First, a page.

(Common Announcement Channel) that is used for channel managementand low speed signaling.The 27.5-ms frame consists of a total of 264-bits; 108-bit payload, 48-bitSYNC or embedded signaling, and a second 108-bit payload for a totalof 216-bits of payload per frame. The vocoder must compress 60-ms ofaudio with FEC (forward error correction) into 216-bits of data fortransmission. The 2.5ms-gap is used for guard time to allow PA rampingand propagation delay.Talk GroupsTalk Groups (TG) are a way for groups of users to share a time slot (oneto-many) without distracting and disrupting other users of the time slot.It should be noted that only one Talk Group can be using a time slot at atime. If your radio is not programmed to listen to a Talk Group, you willnot hear that Talk Group’s traffic.The DMR-MARC Mototrbo network supports a number of TalkGroups on TS1 including World Wide (TG1, PTT), North America(TG3), and World Wide English (TG13). TS2 is for local, state, andregional Talk Groups. The DCI/TRBO network uses TG3163 for NorthAmerica and TG3161 for World Wide, and TG3 for World Wide Englishon TS2.Check with your local repeater operator to find out what TalkGroups/Time Slots are available on a repeater.The DMR standard also supports private calls (one-to-one), encryption,and data. Private calls are not allowed by most of the amateur networksand many consider private calls not amateur friendly; private calls tie upa large number of repeater time slots across the network. Encryption isnot legal on amateur radio in the USA but is allowed in Canada! Dataand text messaging is supported on some networks.For simplex traffic, the accepted standard in the amateur community is touse TG99 on TS1 with CC1.When programming your DMR radio, you may find it easier to programmultiple Talk Groups for receive. I have two RX Group listsprogrammed in my radios, one for TS1 and one for TS2; this allows myradio to listen to all the possible Talk Groups used on a time slot when Ihave my radio set to any channel.There are Talk Groups implemented for individual states and regional onmany networks. Some Talk Groups are available all the time, whileothers only at preprogrammed times. Some Talk Groups require a local5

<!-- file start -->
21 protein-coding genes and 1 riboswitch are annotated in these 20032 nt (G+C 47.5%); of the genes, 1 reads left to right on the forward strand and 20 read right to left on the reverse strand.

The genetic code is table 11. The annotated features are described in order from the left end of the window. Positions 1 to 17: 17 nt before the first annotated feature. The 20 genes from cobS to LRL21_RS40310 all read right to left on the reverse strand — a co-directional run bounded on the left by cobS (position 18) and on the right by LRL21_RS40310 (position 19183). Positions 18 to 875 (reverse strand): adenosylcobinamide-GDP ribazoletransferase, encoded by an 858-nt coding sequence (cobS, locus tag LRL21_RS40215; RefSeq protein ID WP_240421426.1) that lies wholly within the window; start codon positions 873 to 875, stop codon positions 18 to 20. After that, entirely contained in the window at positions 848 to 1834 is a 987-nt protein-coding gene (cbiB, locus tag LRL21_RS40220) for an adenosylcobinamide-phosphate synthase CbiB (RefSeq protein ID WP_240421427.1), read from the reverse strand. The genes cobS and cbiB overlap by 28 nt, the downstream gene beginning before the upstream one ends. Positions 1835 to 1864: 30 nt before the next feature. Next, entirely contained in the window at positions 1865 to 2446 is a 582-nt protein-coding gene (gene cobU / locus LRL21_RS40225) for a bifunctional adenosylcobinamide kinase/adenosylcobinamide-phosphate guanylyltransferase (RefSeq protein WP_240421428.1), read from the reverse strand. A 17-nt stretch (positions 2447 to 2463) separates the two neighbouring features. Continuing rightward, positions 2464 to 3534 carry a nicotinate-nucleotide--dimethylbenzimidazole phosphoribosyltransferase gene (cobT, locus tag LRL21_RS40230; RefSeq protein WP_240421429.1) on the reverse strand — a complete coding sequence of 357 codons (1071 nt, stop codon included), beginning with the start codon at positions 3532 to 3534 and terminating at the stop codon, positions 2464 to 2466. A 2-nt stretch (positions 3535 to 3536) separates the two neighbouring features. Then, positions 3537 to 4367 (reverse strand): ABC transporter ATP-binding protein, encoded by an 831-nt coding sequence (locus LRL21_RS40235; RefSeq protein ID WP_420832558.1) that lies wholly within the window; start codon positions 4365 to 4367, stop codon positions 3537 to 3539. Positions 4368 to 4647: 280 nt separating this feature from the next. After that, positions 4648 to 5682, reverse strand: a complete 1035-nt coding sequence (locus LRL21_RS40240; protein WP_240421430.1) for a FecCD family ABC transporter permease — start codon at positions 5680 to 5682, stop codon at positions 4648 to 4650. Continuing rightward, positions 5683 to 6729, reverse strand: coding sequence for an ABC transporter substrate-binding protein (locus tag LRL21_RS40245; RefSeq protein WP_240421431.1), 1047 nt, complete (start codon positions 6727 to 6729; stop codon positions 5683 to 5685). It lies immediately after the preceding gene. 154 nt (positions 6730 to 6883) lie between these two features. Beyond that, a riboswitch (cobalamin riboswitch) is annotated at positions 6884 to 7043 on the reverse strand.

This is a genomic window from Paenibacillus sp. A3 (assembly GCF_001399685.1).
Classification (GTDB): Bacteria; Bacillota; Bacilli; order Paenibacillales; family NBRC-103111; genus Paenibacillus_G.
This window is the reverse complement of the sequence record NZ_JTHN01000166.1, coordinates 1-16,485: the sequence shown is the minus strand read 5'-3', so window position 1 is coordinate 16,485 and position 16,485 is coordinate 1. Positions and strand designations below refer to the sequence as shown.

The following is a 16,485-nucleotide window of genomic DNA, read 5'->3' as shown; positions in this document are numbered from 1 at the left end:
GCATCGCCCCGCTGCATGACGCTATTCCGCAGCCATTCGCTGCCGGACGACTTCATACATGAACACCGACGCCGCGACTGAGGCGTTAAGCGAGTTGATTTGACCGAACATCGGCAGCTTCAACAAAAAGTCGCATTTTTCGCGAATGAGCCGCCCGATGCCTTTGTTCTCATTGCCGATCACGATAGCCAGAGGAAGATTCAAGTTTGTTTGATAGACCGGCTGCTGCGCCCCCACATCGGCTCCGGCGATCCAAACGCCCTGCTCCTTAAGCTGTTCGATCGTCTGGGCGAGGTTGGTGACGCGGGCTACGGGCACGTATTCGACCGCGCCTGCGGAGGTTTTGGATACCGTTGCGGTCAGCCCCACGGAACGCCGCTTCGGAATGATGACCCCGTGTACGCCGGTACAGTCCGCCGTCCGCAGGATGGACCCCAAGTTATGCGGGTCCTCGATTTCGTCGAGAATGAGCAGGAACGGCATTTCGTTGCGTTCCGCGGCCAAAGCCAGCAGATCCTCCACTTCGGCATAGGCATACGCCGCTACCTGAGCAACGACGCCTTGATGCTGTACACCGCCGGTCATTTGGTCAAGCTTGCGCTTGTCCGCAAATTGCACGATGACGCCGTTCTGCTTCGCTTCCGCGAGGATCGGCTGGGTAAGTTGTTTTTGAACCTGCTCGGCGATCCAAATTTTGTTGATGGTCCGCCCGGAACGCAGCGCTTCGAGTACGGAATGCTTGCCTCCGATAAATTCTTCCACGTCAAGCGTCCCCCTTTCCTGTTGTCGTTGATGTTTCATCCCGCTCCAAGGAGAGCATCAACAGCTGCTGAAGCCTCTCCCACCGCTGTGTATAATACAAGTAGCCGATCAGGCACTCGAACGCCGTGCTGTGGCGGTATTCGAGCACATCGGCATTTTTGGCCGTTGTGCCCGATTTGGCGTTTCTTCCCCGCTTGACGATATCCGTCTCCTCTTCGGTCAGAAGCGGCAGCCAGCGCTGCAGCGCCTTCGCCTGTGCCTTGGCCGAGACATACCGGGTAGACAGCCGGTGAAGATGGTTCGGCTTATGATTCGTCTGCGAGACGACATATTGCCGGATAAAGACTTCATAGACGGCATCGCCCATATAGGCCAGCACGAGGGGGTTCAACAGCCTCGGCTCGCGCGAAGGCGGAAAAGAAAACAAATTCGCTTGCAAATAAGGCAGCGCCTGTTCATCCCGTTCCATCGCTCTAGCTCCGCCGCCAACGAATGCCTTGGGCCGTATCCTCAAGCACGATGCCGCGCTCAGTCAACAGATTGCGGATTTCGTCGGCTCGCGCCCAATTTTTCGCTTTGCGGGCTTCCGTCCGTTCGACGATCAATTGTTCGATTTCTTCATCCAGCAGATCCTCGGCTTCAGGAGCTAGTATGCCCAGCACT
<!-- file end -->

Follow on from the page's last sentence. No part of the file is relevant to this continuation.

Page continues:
user to PTT on the Talk Group to activate it for a period of time. Sinceonly one Talk Group can be active at a time on a time slot, many systemswill disable other Talk Groups when a local user is active on a differentTalk Group on the time slot. Be ham friendly and try to use Talk Groupsthat tie up the fewest number of repeaters if you are going to have a longQSO. Further information about specific Talk Groups can be found onthe DMR-MARC, DCI, and regional group gZonesUser DMR radios support Zones. A Zone is just a grouping of individualchannels. Some model radios may limit the number of channels per Zoneand the number of Zones allowed.You could program Zones for local channels (DMR or analog), anotherZone for a neighboring state, and a Zone for business and governmentchannels. If you do program non-amateur channels in your radio, makesure they are RX only unless you are licensed or authorized to use themas per FCC 90.427(b); otherwise you will be in violation of FCC R&Rsand enforcement action could be taken against you. If you have a VHFmodel, you could program a Zone for all the possible NWS WeatherChannels (again, make sure you program the channels as receive only).Zones are just a way to manage large number of channels, much like filefolders or directories on your computer.Color CodesDMR repeaters use Color Codes (CC) much like analog repeaters useCTCSS (PL) or DCS. To access a repeater you must program your radioto use the same CC as the repeater. There are 16 different CCs (CC0CC15). The use of Color Codes is not optional on DMR systems. Ifyour Color Code is not set correctly, you will not be able to access therepeater. The only real purpose of using different Color Codes is whenmultiple repeaters operating on the same frequency have overlappingcoverage areas.Code PlugsA code plug is simply a radio’s configuration file. Using amanufacturer’s programming software you configure the channels andoperating parameters of a radio. This file is uploaded to the radio andtypically should also be saved on you computer as a backup. You canalso download the code plug from a radio to modify it. Building a code6